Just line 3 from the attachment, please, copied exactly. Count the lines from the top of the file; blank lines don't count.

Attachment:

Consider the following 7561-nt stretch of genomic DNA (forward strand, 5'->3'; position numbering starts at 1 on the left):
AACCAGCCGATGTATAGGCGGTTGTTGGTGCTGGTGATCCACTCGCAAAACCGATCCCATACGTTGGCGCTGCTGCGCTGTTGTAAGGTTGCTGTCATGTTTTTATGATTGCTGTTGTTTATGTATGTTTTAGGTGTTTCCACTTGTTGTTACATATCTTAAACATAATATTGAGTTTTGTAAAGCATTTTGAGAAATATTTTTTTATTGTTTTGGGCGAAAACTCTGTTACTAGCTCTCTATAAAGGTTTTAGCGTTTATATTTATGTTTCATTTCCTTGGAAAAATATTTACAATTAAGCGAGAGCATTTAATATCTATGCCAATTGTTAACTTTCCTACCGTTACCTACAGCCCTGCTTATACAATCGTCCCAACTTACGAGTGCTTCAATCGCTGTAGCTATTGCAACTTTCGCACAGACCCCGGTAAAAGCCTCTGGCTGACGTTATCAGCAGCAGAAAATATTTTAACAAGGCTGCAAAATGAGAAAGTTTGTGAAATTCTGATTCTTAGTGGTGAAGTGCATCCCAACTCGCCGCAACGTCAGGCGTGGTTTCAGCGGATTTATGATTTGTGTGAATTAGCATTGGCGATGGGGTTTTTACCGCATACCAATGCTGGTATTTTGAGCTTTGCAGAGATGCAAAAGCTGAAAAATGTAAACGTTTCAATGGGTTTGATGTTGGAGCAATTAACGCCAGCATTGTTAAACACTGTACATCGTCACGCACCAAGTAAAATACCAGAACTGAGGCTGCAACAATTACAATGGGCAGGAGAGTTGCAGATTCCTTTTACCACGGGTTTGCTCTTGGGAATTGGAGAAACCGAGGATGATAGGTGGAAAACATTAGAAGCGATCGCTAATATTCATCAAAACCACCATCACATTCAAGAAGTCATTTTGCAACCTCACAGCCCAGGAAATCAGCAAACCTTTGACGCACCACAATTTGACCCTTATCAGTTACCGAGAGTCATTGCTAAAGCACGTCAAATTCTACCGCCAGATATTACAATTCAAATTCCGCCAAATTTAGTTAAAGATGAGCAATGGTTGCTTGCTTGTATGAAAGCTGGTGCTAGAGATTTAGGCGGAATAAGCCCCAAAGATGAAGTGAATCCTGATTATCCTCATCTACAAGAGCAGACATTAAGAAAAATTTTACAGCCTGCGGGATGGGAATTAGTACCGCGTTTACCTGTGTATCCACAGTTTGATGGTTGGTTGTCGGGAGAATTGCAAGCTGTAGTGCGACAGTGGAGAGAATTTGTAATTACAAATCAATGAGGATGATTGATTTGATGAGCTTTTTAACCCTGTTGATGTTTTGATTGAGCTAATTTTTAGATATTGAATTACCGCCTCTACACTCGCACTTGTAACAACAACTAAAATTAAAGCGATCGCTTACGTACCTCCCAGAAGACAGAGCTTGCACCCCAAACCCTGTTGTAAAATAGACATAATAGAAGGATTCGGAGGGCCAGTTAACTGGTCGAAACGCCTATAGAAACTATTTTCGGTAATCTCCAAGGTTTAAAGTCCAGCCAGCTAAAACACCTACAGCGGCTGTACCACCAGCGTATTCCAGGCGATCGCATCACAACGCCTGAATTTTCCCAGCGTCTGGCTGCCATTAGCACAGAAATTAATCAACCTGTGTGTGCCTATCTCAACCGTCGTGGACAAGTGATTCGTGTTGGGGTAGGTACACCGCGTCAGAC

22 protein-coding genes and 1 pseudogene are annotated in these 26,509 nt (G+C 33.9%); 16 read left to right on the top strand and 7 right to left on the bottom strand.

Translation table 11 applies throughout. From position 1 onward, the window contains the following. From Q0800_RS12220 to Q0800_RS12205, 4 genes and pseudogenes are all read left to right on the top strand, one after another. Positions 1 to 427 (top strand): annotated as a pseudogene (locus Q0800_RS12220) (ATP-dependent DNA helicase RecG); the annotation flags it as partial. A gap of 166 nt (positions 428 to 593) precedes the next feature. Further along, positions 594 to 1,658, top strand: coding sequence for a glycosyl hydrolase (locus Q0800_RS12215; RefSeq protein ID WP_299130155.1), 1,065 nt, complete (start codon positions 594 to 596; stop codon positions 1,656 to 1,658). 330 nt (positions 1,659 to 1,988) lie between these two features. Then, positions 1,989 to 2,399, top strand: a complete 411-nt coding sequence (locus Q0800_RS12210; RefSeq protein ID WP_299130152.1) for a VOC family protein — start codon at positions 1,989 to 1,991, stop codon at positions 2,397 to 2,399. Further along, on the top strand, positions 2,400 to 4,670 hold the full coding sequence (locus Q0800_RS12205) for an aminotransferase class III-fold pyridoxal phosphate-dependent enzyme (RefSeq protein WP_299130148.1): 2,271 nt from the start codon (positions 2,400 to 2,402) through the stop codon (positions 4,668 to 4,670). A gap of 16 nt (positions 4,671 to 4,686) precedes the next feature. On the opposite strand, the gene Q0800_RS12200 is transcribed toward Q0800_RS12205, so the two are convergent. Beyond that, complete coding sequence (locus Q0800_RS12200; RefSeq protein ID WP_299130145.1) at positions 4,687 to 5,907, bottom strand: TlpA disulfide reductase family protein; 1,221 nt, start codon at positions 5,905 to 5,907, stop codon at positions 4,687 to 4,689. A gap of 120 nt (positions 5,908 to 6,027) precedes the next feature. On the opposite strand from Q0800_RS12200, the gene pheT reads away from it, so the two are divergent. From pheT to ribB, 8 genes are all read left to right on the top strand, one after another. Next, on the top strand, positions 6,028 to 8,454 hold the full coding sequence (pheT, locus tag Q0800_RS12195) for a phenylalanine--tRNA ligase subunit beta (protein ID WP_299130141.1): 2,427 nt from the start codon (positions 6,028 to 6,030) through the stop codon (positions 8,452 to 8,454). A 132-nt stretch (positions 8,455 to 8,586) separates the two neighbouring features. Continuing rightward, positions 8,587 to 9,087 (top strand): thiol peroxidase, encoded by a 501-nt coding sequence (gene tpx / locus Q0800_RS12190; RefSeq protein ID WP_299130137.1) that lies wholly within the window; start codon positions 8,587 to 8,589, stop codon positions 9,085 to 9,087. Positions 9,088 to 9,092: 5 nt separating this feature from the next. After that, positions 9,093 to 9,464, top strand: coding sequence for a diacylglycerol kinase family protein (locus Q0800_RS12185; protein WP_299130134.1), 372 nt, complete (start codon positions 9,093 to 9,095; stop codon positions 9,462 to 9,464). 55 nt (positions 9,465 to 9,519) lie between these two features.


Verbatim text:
22 protein-coding genes and 1 pseudogene are annotated in these 26,509 nt (G+C 33.9%); 16 read left to right on the top strand and 7 right to left on the bottom strand.